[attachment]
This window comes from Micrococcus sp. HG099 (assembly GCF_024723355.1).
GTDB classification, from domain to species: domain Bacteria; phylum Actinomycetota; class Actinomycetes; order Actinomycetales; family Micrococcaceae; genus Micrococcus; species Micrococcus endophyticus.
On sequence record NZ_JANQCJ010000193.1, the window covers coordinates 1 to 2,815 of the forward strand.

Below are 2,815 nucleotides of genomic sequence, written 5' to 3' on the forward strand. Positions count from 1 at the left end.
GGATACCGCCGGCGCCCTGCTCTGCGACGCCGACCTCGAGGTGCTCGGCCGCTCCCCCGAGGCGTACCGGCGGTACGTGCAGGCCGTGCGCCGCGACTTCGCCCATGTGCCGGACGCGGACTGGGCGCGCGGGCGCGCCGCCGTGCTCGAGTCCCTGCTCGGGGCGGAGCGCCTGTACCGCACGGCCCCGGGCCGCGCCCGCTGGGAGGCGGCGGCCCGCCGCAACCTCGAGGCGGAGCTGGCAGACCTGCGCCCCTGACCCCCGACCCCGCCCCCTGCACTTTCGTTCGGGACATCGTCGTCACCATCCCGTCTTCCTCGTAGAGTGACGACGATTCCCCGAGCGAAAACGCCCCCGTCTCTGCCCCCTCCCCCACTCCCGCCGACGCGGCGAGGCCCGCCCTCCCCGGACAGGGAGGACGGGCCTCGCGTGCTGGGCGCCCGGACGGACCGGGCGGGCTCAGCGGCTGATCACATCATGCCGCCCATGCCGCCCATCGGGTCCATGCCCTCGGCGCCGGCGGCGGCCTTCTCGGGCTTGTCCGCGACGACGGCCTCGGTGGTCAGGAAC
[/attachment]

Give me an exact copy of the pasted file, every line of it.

This window comes from Micrococcus sp. HG099 (assembly GCF_024723355.1).
GTDB classification, from domain to species: domain Bacteria; phylum Actinomycetota; class Actinomycetes; order Actinomycetales; family Micrococcaceae; genus Micrococcus; species Micrococcus endophyticus.
On sequence record NZ_JANQCJ010000193.1, the window covers coordinates 1 to 2,815 of the forward strand.

Below are 2,815 nucleotides of genomic sequence, written 5' to 3' on the forward strand. Positions count from 1 at the left end.
GGATACCGCCGGCGCCCTGCTCTGCGACGCCGACCTCGAGGTGCTCGGCCGCTCCCCCGAGGCGTACCGGCGGTACGTGCAGGCCGTGCGCCGCGACTTCGCCCATGTGCCGGACGCGGACTGGGCGCGCGGGCGCGCCGCCGTGCTCGAGTCCCTGCTCGGGGCGGAGCGCCTGTACCGCACGGCCCCGGGCCGCGCCCGCTGGGAGGCGGCGGCCCGCCGCAACCTCGAGGCGGAGCTGGCAGACCTGCGCCCCTGACCCCCGACCCCGCCCCCTGCACTTTCGTTCGGGACATCGTCGTCACCATCCCGTCTTCCTCGTAGAGTGACGACGATTCCCCGAGCGAAAACGCCCCCGTCTCTGCCCCCTCCCCCACTCCCGCCGACGCGGCGAGGCCCGCCCTCCCCGGACAGGGAGGACGGGCCTCGCGTGCTGGGCGCCCGGACGGACCGGGCGGGCTCAGCGGCTGATCACATCATGCCGCCCATGCCGCCCATCGGGTCCATGCCCTCGGCGCCGGCGGCGGCCTTCTCGGGCTTGTCCGCGACGACGGCCTCGGTGGTCAGGAAC